We all face battles. Small ones, medium ones, and sometimes those that knock the props out from under us. From these battles, and even nightmares, without exception, great lessons are to be learned. We need only to pay attention and be aware.  It is from these battles that we grow in ways we never could have without them.  Clearly, going through some of the painful times, is no picnic and often we wonder if the pain will ever go away.  But next time you face a challenge, know that it will end, then just sit back and observe how you have become a better person because of having made it throught that time and place. 

Life lessons are all around us. No one and nothing escapes them. 


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We need your help now more than ever in reaching out to our warriors with wounds.  Our goal is to provide trained therapy dogs, psychiatric support dogs and comfort dogs to these valiant young men and women.  Your tax deductible contribution of any size is greatly appreciated.
Please help us help our soldiers.

In our culture it seems to prevail, "If it feels good, do it."  And take it from me, there is nothing that feels better than doing something for someone else.  You never know when the effort you make just might put something in motion.  It could be a turning point in a life!!!

Sunday, March 28, 2010


I feel certain that your world often feels as topsy turvey as mine.  When nothing you do is good enough, when people you have trusted and relied on turn on you with venom, when people you love don't love you back, when a pint of 'Cookies and Cream' ice cream is heaven and a lap full of dog is a gift.

Recently at a hotel in Nashville, days and nights turned topsy turvey when we exited from our rooms into hallways of this carpet.  In the elevator, I quiried people as to their thoughts about this floor covering.  Only two out of dozens thought it was "fun."  Fun in small doses perhaps for a nursery school,  but not yards and yards of it. 

It served only to remind me of my recent diagnosis of Panic Disorder.  The carpet looks like my mind feels when it is experiencing 'panic.' Circles and colors and chaos and fear and anxiety all running together in a hallway with no way out.  And then the intense fear of having another attack sets in and causes another attack.  Weird stuff this Panic Disorder!  Okay I am told to reduce my stress - and my anxiety will be reduced.  Get rid of the triggers and the anxiety will be reduced.  Breathe in - breathe out - slowly.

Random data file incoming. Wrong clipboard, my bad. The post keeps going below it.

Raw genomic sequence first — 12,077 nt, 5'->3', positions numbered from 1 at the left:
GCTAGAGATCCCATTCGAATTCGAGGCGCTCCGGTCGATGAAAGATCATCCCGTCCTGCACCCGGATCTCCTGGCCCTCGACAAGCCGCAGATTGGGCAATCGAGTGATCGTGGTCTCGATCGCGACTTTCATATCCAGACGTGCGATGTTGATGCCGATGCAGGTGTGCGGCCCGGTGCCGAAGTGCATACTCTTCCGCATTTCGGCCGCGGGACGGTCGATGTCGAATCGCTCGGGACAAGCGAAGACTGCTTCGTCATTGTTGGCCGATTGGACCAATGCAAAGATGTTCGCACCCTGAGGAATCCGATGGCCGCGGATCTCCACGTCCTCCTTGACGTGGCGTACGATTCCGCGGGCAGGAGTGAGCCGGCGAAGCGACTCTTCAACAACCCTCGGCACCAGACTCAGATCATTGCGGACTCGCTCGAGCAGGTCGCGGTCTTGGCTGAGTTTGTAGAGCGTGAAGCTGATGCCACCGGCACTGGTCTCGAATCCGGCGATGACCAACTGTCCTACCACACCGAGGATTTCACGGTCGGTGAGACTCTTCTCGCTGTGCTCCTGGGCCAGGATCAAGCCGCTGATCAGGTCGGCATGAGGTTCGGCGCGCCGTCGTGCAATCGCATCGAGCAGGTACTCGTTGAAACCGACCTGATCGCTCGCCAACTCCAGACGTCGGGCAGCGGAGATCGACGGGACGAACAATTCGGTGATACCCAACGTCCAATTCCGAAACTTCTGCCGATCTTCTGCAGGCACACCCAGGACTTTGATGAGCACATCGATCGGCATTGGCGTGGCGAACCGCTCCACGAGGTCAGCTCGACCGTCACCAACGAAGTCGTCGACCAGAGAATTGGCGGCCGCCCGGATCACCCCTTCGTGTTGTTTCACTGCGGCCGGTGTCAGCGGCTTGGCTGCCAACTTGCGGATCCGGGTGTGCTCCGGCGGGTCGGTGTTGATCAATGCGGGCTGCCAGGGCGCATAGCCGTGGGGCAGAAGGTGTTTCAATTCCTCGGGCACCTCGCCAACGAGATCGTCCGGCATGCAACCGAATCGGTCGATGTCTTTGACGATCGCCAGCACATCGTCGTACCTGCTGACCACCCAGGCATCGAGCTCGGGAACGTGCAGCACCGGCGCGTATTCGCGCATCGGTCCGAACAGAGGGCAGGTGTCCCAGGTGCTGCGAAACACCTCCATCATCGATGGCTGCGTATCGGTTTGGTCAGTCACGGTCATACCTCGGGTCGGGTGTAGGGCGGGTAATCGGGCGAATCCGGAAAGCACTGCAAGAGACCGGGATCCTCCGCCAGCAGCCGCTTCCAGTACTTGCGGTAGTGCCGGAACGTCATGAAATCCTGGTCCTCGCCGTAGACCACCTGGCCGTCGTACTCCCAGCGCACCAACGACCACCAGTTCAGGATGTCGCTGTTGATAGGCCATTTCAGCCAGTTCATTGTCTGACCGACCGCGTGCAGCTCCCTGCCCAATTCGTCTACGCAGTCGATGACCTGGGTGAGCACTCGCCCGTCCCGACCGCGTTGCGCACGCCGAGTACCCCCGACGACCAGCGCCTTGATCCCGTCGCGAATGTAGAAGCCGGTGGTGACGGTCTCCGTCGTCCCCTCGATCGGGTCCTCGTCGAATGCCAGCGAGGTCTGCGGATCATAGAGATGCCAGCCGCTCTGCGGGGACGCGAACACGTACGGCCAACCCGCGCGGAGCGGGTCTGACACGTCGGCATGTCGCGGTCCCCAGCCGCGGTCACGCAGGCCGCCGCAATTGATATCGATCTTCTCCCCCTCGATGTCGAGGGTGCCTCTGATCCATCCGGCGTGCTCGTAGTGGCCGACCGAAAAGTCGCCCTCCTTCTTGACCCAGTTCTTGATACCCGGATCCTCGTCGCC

Okay I will buy it.  I have researched it, googled it and swallowed it, and had psychological counseling, and I get it.  But how do I stop the constant everyday stressors in my life, to say nothing of those who are determined to take gigantic bites out of me to satisfy their own needs and to cause pain to someone they know nothing about. These people who have made assumptions based on no factual information whatsoever,  seem to enjoy flinging arrows in my direction.

The pattern on this psychodelic carpet is almost guaranteed to make you crazy, or at least me.  To stand in a hallway full of people curiously observing me taking a  photograph of the carpet....well you make the conclusion!

Perhaps this carpet was my turning point!

But there was an ending to this explosion of chaotic carpet...the pillows on the beds had monogrammed pillow cases!  SOFT and FIRM!  It made me wonder why don't people come with labels?  Perhaps if they did, I would, or could, learn to like this carpet.

I laid down on the SOFT pillow and melted.  As I did so, I remembered a patient in one of the hospitals on one of my Animal Assisted Therapy visits to patients with my precious Penny.  The gentleman in his wheelchair told me he thought Penny looked tired.  He petted her head and with eyes that would move mountains, quietly whispered, "Rest your head on me - I can handle it."

This is Holy Week.  I will forgive those who have temporarily caused me to crumble.  I will forgive. I will rest my head.


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Saturday, March 27, 2010


Today I received a letter. You might remember the kind, in an envelope with a stamp and handwritten.  It was sent to me by Chaplain Rob J in either Iraq or Afghanistan.  He wanted to thank me for sending Pockets of Peace books to his soldiers.  He indicated they keep a library and the books have been added 'for the guys to enjoy.'  He concluded, "We greatly appreciate your sacrifice." 

And what exactly is my sacrifice? This bothered me all day.

He is the one in harm's way, he is the one making the sacrifice.
We have all heard 'no sacrifice no victory.' I looked the word up in Websters and found that 'sacrifice is something lost or surrended in order to gain an objective.'